How to Promote Diversity, Equity & Inclusion In Small Businesses
Learn strategies and tips for improving diversity, equity, and inclusion (DEI) practices in your small business.
Juneteenth — June 19 — was designated a national holiday in 2021, but is now a state holiday in Colorado. The bill was passed in April of this year and signed into law by Governor Polis on May 2. Colorado joins several other states that have also officially recognized it as a holiday. Juneteenth commemorates the date when Union soldiers freed slaves in Galveston, Texas, two years after the Emancipation Proclamation had been signed. The holiday is important to many, symbolizing for some a true end to slavery and the beginning of African-American independence.
Holidays are a great opportunity to create connection, awareness, and engagement among employees. Not everyone observes or celebrates every holiday — or even celebrates in the same way. But giving employees the opportunity to recognize Juneteenth can enhance the diversity, equity, and inclusion (DEI) initiatives you already have in your workplace or inspire efforts to start one. Or it can simply be about creating a lighthearted, celebratory atmosphere that employees appreciate.
Here are some ways you can observe the Juneteenth holiday at your business:
Many people are unaware of Juneteenth and the story behind it, so it’s understandable if some employees are hesitant to talk about it or ask questions, fearing how others might judge them.
One way to help is to invite interested employees and leaders to a moderated group conversation — online or in-person — that allows them to learn more about the significance of the date in a respectful and positive setting. Employees can also share personal stories about their own histories or experiences, why Juneteenth matters to them, or how someone who is new to Juneteenth might take what they’ve learned and apply it to their life.
For some, a holiday is just about taking a day off from work. But many employees may want to use the Juneteenth holiday to deepen their understanding of past historical events and Black experiences.
To help bring more relevance to the holiday, you can sponsor an employee visit to a Black museum or heritage center. And if an in-person visit isn’t an option for everyone, many museums and centers provide educational materials and other resources on their website that you can encourage employees to access if they want to learn more.
Black-owned businesses are only possible because of the end of slavery. There’s almost no better way to celebrate Juneteenth than to make a direct impact on the economy and in the community by supporting Black-owned businesses and entrepreneurs.
One idea is to host an office luncheon or party in which the decorations, catering service, music, entertainment, and gift bags are all provided by Black-owned businesses. Make sure to display each business’s website or pass out business cards and brochures so employees can promote the businesses on their own and tell their friends and families too.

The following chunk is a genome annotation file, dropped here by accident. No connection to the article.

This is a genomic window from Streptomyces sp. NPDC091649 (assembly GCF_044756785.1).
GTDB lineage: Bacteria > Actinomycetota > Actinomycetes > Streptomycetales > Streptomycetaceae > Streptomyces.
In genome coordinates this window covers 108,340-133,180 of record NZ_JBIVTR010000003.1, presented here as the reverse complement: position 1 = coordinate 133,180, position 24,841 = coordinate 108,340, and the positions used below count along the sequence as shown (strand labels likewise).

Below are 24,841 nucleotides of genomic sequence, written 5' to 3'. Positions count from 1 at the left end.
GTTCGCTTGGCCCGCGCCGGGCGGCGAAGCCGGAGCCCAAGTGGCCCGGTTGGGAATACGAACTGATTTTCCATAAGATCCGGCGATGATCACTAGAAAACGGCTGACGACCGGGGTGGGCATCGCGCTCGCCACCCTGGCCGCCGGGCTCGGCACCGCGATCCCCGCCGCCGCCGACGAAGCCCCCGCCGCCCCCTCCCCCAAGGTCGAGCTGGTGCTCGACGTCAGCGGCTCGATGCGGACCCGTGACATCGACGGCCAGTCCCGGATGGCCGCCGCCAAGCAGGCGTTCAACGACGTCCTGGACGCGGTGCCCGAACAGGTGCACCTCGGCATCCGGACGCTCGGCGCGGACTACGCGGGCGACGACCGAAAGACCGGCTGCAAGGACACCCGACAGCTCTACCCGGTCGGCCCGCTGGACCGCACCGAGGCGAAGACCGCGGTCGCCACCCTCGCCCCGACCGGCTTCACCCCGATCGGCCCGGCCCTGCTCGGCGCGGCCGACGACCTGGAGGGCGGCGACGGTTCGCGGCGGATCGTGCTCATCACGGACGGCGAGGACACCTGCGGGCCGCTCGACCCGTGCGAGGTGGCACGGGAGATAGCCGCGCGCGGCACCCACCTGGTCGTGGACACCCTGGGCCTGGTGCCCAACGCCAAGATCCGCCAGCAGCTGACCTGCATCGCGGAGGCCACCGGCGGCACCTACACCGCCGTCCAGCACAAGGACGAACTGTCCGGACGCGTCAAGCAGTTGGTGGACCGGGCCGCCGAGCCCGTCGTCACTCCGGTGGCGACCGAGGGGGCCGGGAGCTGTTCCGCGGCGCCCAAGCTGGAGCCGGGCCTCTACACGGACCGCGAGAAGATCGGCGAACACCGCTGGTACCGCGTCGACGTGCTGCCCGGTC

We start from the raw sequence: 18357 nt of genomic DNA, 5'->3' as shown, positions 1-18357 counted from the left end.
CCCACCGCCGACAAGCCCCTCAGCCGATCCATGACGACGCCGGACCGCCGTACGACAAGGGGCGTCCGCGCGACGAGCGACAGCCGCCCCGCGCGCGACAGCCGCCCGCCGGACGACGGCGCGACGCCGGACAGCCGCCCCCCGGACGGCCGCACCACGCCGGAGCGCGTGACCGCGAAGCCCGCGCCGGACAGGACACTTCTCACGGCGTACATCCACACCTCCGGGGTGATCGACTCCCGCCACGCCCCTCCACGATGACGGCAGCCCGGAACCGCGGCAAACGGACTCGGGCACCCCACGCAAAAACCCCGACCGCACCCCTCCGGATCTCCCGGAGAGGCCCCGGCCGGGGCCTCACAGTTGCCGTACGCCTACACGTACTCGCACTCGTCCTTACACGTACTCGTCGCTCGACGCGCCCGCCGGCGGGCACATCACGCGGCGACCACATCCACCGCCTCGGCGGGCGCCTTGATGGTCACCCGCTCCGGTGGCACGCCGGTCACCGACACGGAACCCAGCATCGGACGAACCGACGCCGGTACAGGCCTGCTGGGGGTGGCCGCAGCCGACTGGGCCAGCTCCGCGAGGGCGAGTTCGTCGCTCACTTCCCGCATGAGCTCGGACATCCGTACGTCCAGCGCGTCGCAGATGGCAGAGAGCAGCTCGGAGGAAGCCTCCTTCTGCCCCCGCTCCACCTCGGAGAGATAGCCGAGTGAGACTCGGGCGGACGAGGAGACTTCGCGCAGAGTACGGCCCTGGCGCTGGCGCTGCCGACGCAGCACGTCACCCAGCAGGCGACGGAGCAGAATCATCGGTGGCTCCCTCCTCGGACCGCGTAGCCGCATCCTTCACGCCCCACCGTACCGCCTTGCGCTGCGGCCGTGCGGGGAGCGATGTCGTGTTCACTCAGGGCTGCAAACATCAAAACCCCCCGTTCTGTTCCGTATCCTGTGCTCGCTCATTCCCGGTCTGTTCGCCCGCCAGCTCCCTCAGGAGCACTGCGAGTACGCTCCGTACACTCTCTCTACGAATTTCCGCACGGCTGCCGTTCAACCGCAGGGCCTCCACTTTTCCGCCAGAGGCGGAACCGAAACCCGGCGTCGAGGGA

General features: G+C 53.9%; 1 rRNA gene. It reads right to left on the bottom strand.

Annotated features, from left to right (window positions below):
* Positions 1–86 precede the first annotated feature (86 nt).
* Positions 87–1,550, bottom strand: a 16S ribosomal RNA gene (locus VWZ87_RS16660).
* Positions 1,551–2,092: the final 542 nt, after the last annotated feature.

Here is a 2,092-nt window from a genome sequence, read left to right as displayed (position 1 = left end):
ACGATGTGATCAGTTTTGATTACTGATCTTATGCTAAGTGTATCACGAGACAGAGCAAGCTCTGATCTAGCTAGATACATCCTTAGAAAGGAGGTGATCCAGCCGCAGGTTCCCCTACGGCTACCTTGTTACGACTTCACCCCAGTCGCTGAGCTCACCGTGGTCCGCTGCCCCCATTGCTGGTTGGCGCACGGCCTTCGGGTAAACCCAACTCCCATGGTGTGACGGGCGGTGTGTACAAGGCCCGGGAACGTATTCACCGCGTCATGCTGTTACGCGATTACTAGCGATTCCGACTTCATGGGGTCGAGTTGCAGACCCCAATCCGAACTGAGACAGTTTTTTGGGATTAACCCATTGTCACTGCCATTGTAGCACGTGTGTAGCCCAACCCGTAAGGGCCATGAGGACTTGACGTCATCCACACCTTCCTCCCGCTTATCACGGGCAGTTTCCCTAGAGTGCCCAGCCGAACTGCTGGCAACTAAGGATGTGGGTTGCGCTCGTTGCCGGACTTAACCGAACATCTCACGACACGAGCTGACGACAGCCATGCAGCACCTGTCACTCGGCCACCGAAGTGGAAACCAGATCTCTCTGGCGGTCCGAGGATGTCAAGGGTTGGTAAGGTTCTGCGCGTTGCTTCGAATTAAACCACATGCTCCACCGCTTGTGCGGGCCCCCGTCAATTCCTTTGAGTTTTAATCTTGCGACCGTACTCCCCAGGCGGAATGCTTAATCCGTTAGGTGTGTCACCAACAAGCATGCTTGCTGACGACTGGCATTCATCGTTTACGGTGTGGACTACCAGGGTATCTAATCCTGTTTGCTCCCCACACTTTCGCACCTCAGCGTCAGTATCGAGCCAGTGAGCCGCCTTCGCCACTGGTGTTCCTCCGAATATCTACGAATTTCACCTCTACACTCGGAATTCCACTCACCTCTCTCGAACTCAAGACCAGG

Education and conversation can happen in many different forums. Another way to facilitate both is by inviting a guest to speak about Juneteenth and all the many ways it remains significant today.
Consider having a Black author, professor, activist, artist, elected official, or community leader come to the office and give a talk to interested employees, and hold a Q&A session afterward. This type of talk can also be conducted online so remote workers have a chance to participate too.
A fun way to celebrate any holiday is to play a game at work — such as a trivia game in which employees can team up with each other to answer questions and compete for prizes.
A Juneteenth-themed trivia game is a lively way for employees to engage with the holiday and build camaraderie with each other at the same time. You can give them a few days to learn about Black history, culture, and Juneteenth specifically, and then test their knowledge with an in-person or online trivia round. The team with the most points wins a prize, such as a gift certificate to a Black-owned business.
Many people are motivated to give money when they learn about a cause or an issue that impacts others. Juneteenth is a time when employees may reflect upon its larger meaning for society, and decide that giving back is the best way for them to celebrate the holiday.
Do the legwork for your employees by researching and compiling a list of charitable organizations, nonprofits, groups, and businesses that are striving for social and economic justice and working diligently to uphold the values of freedom and equality for all in our country. You can consider matching any employee donations to show your support as well. With Juneteenth being a new state holiday in Colorado, now is the time to think about how to bring more diversity, equity, and inclusion to your workplace. Obsidian HR can help. For advice on how to create DEI plans and initiatives, talk to our experts or download the guide.